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Privacy Science

Portrait Sculptures From Genetic Material 32

Posted by timothy
from the gattaca dept.
rogue-girl writes "Artist Heather Dewey-Hagborg showcases portrait sculptures from genetic material collected in public spaces. DNA extraction and processing are done in a DIYbio-compliant fashion at the DIYbio hackerspace Genspace in Brooklyn, the collected information is then given as input to a 3D printer. The software developed and used for this project is awkwardly dubbed 'friendware', that is it is neither open nor closed, but only available to friends. Reconstructing faces from DNA is not new: scientists already successfully reconstructed Neanderthal man's face from ancient DNA back in 2008. At first sight, the artist's project may seem fun and quite impressive as high-voltage science proves once more feasible at home, but all the data one can have access to from totally banal samples leaves open worrying perspectives about how easy it is to use DNA collected in public spaces for "fingerprinting" people against their will and without their consent."
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Portrait Sculptures From Genetic Material

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  • That's all I've got to say.

  • by no_opinion (148098) on Thursday February 14, 2013 @04:54PM (#42901855)

    I have had contact with Manu Sporny, and his portrait doesn't look like him. You can google him to see for yourself. Of course, I imagine this kind of tech will only get better...

  • Friendware? (Score:4, Informative)

    by CanHasDIY (1672858) on Thursday February 14, 2013 @05:04PM (#42902003) Homepage Journal

    The software developed and used for this project is awkwardly dubbed 'friendware', that is it is neither open nor closed, but only available to friends.

    So.. closed source, then.

    • "So.. closed source, then."

      No, the opposite. Open. If I can share the software with my friends, and only I can decide who my friends are, then I am open to distribute the software to anybody. Maybe I have decided to be a friend to the whole world.

      • "So.. closed source, then."

        No, the opposite. Open. If I can share the software with my friends, and only I can decide who my friends are, then I am open to distribute the software to anybody. Maybe I have decided to be a friend to the whole world.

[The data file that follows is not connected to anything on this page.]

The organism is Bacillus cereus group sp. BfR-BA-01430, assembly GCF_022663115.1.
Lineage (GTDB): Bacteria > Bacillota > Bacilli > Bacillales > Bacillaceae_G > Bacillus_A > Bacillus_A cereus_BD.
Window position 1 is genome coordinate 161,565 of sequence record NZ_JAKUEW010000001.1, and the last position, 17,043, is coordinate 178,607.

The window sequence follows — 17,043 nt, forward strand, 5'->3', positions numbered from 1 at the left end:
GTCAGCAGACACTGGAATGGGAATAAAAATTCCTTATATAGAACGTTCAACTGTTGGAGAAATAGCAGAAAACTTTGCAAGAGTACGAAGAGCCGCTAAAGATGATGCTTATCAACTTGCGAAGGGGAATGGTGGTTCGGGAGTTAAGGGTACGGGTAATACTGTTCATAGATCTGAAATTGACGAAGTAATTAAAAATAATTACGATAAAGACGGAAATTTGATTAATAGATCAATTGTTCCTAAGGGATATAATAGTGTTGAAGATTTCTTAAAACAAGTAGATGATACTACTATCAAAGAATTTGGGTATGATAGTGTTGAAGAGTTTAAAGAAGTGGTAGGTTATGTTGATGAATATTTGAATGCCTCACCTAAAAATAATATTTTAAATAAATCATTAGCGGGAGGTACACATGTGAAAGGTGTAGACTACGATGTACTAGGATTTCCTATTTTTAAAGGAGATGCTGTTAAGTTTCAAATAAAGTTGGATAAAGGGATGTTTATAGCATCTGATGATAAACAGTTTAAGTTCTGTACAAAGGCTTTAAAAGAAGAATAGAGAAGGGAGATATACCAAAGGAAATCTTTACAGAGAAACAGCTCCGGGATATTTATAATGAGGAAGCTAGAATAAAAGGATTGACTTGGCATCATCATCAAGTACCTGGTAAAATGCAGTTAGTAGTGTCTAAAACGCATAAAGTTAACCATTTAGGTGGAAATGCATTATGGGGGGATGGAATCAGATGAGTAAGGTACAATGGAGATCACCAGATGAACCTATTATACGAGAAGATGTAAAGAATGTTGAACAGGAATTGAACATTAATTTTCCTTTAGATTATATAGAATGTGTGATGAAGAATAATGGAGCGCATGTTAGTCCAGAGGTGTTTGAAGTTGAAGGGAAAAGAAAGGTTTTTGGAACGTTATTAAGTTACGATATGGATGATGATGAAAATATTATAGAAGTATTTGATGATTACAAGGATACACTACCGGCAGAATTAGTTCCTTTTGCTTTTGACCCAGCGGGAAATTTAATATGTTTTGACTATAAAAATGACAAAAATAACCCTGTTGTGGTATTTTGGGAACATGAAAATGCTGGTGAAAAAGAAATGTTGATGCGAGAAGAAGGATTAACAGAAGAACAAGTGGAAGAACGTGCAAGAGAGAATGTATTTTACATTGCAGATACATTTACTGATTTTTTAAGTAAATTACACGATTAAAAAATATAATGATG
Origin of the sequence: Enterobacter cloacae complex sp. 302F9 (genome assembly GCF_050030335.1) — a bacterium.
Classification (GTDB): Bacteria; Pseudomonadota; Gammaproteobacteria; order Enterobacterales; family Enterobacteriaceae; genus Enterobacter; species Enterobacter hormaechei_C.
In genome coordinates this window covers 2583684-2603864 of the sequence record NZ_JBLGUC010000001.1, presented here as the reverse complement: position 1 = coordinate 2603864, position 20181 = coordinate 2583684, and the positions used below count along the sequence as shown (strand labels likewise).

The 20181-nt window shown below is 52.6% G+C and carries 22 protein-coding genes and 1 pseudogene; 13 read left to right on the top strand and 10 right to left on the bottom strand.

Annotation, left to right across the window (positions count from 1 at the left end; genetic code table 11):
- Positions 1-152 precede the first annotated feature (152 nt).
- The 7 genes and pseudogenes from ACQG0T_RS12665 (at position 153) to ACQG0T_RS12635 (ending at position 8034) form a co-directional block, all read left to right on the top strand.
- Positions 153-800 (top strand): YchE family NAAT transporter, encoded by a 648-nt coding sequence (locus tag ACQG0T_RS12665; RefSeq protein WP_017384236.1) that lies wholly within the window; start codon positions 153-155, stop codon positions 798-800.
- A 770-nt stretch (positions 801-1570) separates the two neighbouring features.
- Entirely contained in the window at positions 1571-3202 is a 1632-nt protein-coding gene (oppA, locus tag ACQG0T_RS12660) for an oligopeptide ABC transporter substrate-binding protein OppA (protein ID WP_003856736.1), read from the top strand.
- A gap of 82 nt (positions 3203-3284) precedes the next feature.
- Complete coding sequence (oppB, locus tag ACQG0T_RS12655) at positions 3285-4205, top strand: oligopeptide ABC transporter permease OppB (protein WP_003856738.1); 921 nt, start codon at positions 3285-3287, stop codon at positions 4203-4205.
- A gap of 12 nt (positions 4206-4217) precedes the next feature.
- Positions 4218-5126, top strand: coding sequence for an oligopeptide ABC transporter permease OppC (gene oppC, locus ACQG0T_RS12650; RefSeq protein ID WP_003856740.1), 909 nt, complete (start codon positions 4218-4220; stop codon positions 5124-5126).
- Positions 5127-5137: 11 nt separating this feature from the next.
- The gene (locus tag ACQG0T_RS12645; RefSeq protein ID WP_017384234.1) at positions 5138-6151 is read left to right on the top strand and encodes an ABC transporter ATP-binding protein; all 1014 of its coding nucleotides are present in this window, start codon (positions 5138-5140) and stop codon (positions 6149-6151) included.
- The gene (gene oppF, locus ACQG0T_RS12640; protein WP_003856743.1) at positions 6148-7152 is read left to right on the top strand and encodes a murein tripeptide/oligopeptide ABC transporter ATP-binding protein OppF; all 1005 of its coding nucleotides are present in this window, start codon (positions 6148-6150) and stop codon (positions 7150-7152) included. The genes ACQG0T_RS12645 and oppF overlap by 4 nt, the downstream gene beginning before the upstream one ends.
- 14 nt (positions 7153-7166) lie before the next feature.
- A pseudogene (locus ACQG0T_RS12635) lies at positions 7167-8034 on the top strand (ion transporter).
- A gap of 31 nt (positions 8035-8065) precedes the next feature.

Then that's not open source, by definition. [wikipedia.org]

        • "Then that's not open source, by definition."

          Well, that's true. But it's open in the sense that it's distributable. I suppose I should have said "free software", rather than "open".

  • I notice that they took these samples from cigarettes and chewing gum. Seems to me that if you leave something like that in a public space, there's no privacy concern.

    Lifting off of a used glass/hair follicle/sweaty towel at the gym/etc. would be a bit more worrying.

    But since a person's features are more than their base structure, it's probably not too big an issue anyway. It's highly unlikely that they'll be able to model exactly what a person looks like at their current age/health.

    This method could definitely help with missing persons issues though, as an adult model could be created based on a child's DNA that would look "similar" to the actual person.

    I'd be interested if two runs on DNA samples from the same person would turn out faces that look the same....

    • I notice that they took these samples from cigarettes and chewing gum. Seems to me that if you leave something like that in a public space, there's no privacy concern.

      Huh? Is this some kind of moral equivalency thing? The most trivial of litterbugs deserve to have their DNA analyzed and cataloged? Seems way out of proportion to me.

  • by Ukab the Great (87152) on Thursday February 14, 2013 @05:17PM (#42902167)

    How many of you immediately thought of that scene from "There's Something About Mary"?

  • by AchilleTalon (540925) on Thursday February 14, 2013 @05:22PM (#42902221) Homepage